It is perfectly alright to do your long-run training for the New York City Marathon on a treadmill. Research has proven that setting the treadmill to a 1% gradient accurately reflects the energy costs and simulates outdoor running.

That 1% grade offsets the lack of wind resistance and makes your treadmill sessions the same effort as running outdoors.

The distance of your longest marathon training run will be depicted in your training plan and based on your New York Marathon time goal as well as your experience and time trial times.

To avoid boredom on your long runs we suggest experimenting with different tactics to help pass time. 

One of the massive benefits of doing your long runs on a treadmill is the easy availability of nutrition and water… these need to be practiced before race day so make sure to have your race fuel at easy reach.

There is always doubt when it comes to wondering if you are prepared enough for the big day… Here are our top 14 Marathon training tips for those of you who will be training on a treadmill…

14 Treadmill Marathon Training Tips To Help You Prepare For the New York City Marathon

  1. Getting through long runs can be especially tough, fight the boredom by creating motivational playlists, listening to podcasts, watching your favorite tv shows, or even setting little challenges for yourself.
  1. Follow a New York Marathon Training Plan, this will help you prepare for the race by advising on the correct paces you need to be running.
  1. Don’t step on or off while the treadmill is moving, this is a big cause of treadmill injuries and can be avoided by pausing your run if you need a water or loo break and then continuing once you are back.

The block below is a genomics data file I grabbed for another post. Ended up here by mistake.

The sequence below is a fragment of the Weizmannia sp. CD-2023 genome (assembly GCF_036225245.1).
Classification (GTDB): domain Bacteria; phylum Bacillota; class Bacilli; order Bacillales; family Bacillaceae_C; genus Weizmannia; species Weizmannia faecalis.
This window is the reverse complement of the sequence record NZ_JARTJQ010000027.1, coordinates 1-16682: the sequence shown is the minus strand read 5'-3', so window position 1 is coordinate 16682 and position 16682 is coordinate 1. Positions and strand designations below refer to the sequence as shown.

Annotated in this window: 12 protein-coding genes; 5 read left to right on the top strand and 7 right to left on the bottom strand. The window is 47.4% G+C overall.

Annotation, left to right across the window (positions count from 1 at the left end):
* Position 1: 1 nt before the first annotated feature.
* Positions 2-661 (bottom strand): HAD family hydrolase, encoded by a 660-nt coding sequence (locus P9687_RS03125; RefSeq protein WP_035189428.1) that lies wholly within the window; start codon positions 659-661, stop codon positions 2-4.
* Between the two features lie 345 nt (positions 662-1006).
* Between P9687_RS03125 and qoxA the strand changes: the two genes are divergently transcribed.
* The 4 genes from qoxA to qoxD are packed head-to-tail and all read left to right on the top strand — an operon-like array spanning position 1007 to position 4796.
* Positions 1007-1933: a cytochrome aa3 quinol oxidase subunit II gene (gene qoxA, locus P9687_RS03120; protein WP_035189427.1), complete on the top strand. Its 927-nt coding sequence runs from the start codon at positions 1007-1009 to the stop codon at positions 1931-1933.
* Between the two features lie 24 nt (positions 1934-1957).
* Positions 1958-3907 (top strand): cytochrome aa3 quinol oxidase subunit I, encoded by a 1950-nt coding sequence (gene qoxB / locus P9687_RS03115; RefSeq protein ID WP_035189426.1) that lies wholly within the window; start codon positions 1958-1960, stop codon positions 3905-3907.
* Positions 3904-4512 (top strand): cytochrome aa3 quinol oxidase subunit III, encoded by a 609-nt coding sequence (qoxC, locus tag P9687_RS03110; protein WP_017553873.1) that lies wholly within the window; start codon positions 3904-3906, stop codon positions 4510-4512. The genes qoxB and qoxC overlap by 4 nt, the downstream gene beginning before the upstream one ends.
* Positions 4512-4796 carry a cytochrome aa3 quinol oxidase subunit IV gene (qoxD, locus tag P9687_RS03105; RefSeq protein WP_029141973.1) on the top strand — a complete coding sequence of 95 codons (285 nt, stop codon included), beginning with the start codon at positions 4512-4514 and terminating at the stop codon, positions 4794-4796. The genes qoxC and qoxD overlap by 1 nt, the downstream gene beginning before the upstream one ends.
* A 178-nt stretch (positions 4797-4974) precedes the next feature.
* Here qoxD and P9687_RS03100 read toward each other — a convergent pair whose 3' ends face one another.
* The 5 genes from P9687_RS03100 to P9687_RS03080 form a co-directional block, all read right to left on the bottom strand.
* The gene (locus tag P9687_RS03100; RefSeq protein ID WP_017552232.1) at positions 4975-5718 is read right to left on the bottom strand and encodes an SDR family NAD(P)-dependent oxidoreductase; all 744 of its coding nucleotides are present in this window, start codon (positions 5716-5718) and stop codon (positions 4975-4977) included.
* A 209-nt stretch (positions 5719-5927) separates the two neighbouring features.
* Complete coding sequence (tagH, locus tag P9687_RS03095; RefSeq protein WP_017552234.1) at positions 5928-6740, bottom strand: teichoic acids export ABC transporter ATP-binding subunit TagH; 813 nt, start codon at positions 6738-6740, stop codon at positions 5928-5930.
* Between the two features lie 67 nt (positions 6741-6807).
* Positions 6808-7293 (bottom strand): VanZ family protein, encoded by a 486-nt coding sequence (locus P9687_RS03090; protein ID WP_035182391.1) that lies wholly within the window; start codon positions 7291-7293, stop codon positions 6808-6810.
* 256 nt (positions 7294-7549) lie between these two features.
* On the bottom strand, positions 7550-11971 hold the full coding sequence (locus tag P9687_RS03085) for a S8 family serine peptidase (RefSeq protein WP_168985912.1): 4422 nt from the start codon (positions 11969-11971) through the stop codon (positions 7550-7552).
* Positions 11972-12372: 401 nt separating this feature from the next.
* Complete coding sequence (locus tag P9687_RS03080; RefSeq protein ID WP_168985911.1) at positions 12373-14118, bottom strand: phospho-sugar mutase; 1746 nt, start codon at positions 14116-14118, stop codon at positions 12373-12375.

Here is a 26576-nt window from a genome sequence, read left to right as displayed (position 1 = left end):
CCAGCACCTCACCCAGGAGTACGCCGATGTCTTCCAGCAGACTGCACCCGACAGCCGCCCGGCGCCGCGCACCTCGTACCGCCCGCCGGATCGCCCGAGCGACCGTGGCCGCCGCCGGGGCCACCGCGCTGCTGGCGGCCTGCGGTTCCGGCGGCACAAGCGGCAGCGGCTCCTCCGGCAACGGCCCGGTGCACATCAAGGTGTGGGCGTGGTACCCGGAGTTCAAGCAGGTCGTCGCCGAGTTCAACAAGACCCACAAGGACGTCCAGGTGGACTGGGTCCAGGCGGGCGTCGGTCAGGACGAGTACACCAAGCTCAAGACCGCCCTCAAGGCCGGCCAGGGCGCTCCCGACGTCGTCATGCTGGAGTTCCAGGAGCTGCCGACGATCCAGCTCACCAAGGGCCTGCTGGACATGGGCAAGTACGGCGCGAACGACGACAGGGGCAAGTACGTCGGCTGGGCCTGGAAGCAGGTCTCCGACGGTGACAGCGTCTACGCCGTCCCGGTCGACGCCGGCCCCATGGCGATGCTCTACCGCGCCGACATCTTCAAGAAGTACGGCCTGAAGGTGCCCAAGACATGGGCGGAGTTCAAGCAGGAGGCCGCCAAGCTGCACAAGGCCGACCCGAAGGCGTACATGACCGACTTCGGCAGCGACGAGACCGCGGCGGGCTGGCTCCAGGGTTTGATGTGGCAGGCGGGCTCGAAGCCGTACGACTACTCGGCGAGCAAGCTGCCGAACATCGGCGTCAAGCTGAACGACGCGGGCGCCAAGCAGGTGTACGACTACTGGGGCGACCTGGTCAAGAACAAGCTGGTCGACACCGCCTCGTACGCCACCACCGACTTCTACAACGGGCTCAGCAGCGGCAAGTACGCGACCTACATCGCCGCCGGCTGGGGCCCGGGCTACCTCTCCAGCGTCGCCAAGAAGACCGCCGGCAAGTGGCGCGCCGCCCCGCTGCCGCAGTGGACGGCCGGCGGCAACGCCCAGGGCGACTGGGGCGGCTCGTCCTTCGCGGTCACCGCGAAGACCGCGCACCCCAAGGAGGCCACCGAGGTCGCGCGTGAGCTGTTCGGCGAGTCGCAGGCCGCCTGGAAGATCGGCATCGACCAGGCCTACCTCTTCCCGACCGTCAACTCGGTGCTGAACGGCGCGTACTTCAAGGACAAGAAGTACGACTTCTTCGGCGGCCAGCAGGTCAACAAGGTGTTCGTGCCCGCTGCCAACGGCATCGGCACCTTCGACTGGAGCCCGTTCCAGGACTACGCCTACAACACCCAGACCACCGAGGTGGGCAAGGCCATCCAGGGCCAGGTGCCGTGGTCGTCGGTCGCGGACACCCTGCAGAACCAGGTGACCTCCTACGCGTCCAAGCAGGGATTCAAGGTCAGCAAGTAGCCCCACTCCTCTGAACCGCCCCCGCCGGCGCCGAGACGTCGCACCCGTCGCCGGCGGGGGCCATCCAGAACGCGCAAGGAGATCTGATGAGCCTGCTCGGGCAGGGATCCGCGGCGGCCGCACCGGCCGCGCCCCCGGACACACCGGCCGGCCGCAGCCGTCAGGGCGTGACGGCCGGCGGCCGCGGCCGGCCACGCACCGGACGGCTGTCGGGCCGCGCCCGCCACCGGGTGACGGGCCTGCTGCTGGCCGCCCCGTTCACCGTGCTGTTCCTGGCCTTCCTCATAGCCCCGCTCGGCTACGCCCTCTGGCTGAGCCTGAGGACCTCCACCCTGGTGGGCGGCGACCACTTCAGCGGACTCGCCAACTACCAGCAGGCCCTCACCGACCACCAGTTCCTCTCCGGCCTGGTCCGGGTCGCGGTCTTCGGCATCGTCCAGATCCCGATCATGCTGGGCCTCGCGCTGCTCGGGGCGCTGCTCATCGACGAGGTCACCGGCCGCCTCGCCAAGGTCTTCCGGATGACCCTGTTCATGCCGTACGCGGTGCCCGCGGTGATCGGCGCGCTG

1. Always warm up, you can briskly walk for 5 minutes, add some dynamic stretching or slowly jog before setting the treadmill to the required pace. This video will help!
  1. Treat your long runs as you would if you were outside, and wear the gear you plan to wear on race day so that you get used to running in it. Eg. hats and sunglasses. (Don’t worry about what people may think of you)
  1. Practice the nutrition you plan to use on race day, practice your hydration strategy, and walk breaks.
  2. Listen to your feet hitting the treadmill mat, running on the treadmill allows you to listen to how your feet are landing, you should try to maintain a light footfall.
  1. The pace of your easy runs should be easy enough to hold a conversation. If you can’t find a treadmill buddy, call a friend and talk on a hands-free headset or Bluetooth headphones. If no one wants to chat with you, you need to be able to burst into song without getting out of breath. That’s one way to keep yourself busy while on the treadmill 😉
  1. Don’t hold on to the handrails, they are only there to help you get off and on the treadmill.
  2. Keep your head up and look ahead… not at your feet. Watching your feet will strain your neck and could cause unbalance and risk of injury.
  1. Give yourself enough room on the treadmill for a normal arm swing… Don’t stand too close to the front of the machine.
  1. Pay attention to your stride, you should be running on the treadmill the same way you would run outdoors.
  1. Cool down after your session by walking slowly for a few minutes. If you don’t you may feel dizzy as if you’re still moving when you step off the treadmill.
  1.  Level your machine if it’s at home. Having an unleveled treadmill is a sure way to pick up a running injury without even knowing it.

Now we know that it is possible to train effectively for the New York City Marathon on a treadmill. In this article, we tell you all about what you can find along the New York City Marathon route.


Shona is the former Head of Sport Science at the High-Performance Centre, University of Pretoria. She returned from Madrid, Spain, in 2013 where she completed her MBA in Sport Management with Universidad Europea de Madrid (Real Madrid FC). Shona’s current work and interest lies in endurance sport (running/triathlon) conditioning and sport science working with elite ultra-endurance athletes such as Caroline Wostmann (2015 Comrades & 2Oceans winner). Aside from football strength & conditioning, Shona’s other passion and expertise lies in endurance sport (running/triathlon) as well as Women in Sport. She has competed in 4 Half IronMan distance events and three 2Oceans Ultramarathons herself. She has also worked with other elite female athletes such as London 2012 bronze medallist in canoeing, Bridgitte Hartley.